AST101 CHAPTER TWO

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Department
Astronomy & Astrophysics
Course
AST101H1
Professor
Michael Reid
Semester
Fall

Description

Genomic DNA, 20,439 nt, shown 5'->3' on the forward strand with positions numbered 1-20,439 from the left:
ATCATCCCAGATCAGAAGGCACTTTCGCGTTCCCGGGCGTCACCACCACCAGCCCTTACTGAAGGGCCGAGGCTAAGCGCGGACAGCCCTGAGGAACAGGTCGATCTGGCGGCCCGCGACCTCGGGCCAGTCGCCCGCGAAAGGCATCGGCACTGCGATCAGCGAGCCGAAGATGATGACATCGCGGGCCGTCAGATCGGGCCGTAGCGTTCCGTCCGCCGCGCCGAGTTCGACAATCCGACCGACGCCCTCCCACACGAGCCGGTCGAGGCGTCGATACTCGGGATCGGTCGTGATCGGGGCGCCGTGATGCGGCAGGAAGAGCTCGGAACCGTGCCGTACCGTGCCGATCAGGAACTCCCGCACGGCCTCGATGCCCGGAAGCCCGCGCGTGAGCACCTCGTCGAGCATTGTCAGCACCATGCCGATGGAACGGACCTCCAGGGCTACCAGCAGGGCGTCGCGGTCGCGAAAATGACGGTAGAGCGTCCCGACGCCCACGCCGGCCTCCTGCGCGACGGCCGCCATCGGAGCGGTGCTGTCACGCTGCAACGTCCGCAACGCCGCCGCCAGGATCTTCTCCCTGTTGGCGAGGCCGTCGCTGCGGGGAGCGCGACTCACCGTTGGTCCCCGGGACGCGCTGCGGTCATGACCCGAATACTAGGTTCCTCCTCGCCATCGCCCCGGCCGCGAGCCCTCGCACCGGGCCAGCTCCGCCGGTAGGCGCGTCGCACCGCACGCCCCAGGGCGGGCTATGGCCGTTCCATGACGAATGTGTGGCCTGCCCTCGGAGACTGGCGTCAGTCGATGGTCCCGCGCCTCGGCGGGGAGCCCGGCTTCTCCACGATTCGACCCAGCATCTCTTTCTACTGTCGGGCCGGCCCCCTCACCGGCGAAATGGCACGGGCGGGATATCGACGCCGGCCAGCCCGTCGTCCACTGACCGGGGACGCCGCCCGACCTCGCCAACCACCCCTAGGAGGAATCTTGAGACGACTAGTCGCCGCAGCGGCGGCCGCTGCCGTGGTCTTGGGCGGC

September 27, 2011 Chapter Two: Discovering the Universe for Yourself 2.1 Patterns in the Night Sky - A constellation is a region of the sky with well-defined borders; the familiar patterns of stars merely help us locate the constellations - The names and borders of the 88 official constellations were chosen in 1928 by members of the International Astronomical Union (IAU) The celestial Sphere - The stars in a particular constellation appear to lie close to one another but may be quite far apart in reality, because they may lie at very different distances from Earth - Ancient Greeks imagined the stars and constellations to lie on a great celestial sphere that surrounds Earth - Earth seems to be in the centre of the celestial sphere only because it is where we are located as we look into space - Four special points & circles in the celestial sphere: 1. The north celestial pole is the point directly over Earth‟s North Pole 2. The south celestial pole is the point directly over Earth‟s South Pole 3. The celestial equator, which is a projection of Earth‟s equator into space, makes a complete circle around the celestial sphere 4. The ecliptic is the path the Sun follows as it appears to circle around the celestial sphere once each year. It crosses the celestial equator at a 23½ angle, because that is the tilt of Earth‟s axis The Milky Way - The band of light that we call the Milky Way circles all the way around the celestial sphere, passing through more than a dozen constellations - The widest and brightest parts of the Milky Way are most easily seen from the Southern Hemisphere - We can observe the distant universe only when we look in directions away from the galactic disk - The darkest lanes that run down the center of the Milky Way contain the densest clouds, and these clouds generally prevent us from seeing more than a few thousand light-years into our galaxy‟s disk The Local Sky - We see only half of the celestial sphere at any particular moment from an particular location, which the other half is blocked from view by the ground - The half of the celestial sphere that we see at any time represents the local sky – the sky as seen from wherever you happen to be standing - The boundary between Earth and sky defines the horizon - The point directly overhead is the zenith - The meridian is an imaginary half circle stretching from the horizon due south, through the zenith, to the horizon due north September 27, 2011 - We can pinpoint the position of any object in the local sky by stating its direction along the horizon and its altitude above the horizon Angular Sizes and Distances - The angular size of an object is the angle it appears to span in your field of view - The angular sizes of the sun and moon are each about ½ degree - For example, the sun is about 400 times larger in diameter than the moon, but it has the same angular size in our sky because it is also about 400 times farther away - The angular distance between a pair of objects in the sky is the angle that appears to separate them - For more precise astronomical measures, each degree is subdivided into 60 arcminutes (symbol = „) and each arcminute into 60 arcseconds (symbol = ‟‟) - Earth rotates from west to east, making the celestial sphere appear to rotate around us from east to west - Stars relatively near the north celestial pole remain perpetually above the horizon. They never rise or set but instead make daily counterclockwise circles around the north celestial pole. We say that such stars are circumpolar - All other stars have daily circles that are partly above the horizon and partly below it. Because Earth rotates from west to east, the stars appear to rise in the east and set in the west Variation with Latitude - Latitude measures north-south position; it is defined to be 0 degree at the equator, increasing to 90 degree north at the North Pole and 90 degree south at the South Pole - Longitude measures east-west position, so “lines of longitude” are semicircles extending from the North Pole to the South Pole - Longitude is defined to be 0 degree along the prime meridian, which passes through Greenwich, England - Latitude affects the constellations we see because it affects the locations of the horizon and zenith relative to the celestial sphere - Although the sky varies with latitude, it does not vary with longitude - The altitude of the celestial pole in your sky is equal to your latitude - North celestial pole lies very close to the star Polaris (North Star) - The south celestial pole lies close to the Southern Cross Variation with Time of Year - The night sky changes throughout the year because of Earth‟s changing position in its orbit around the Sun - As we orbit the Sun over the course of a year, the sun appears to move against the background of the distant stars in the constellations - The constellations along the ecliptic are called the constellations of the zodiac September 27, 2011 2.2 The Reason for Seasons - The tilt of Earth‟s axis causes sunlight to fall differently on Earth at different times of year - Earth‟s axis remains pointed in the same direction in space (toward Polaris) throughout the year. As a result, the orientation of the axis relative to the sun changes over the course of each orbit: The Northern Hemisphere is tipped toward the Sun in June and away from the Sun in December, while the reverse is true for the Southern Hemisphere (that is why the two hemispheres experience opposite seasons) - In June, when axis tilt causes sunlight to strike the Northern Hemisphere at a steeper angle and the Southern Hemisphere at a shallower angle, it is summer in the Northern Hemisphere because: 1. the steeper angle gives more concentrated sunlight to the Northern Hemisphere which makes it warmer 2. the steeper angle also means the sun follows a longer and higher path through the sky, giving the Northern Hemisphere more hours of daylight during which it is warmed by the Sun - Earth is only about 3% farther from the Sun at its farthest point than at its nearest, therefore any change in Earth‟s distance from the sun does not cause seasonal changes Solstices and Equinoxes - The summer (June) solstice occurs around June 21, is the moment when the Northern Hemisphere is tipped most directly toward the Sun - The winter (December) solstice, which occurs around December 21, is the moment when the Northern Hemisphere is tipped most directly away from the Sun - The spring (March) equinox, which occurs around March 21, is the moment when the Northern Hemisphere goes from being tipped slightly away from the Sun to being tipped slightly toward the sun - The fall (September) equinox, which occurs around September 22, is the moment when the Northern Hemisphere first starts to be tipped away from the sun - The equinoxes occur on the only two days of the year which the Sun rises precisely due east and sets precisely due west. These are also the only two days when sunlight falls equally on both hemispheres First Days of Seasons - Each equinox and solstice marks the first day of a season - The summer solstice occurs when the Northern Hemisphere has its maximum tilt toward the Sun - Although the sun‟s path through the Northern Hemisphere sky is longest and highest around the time of th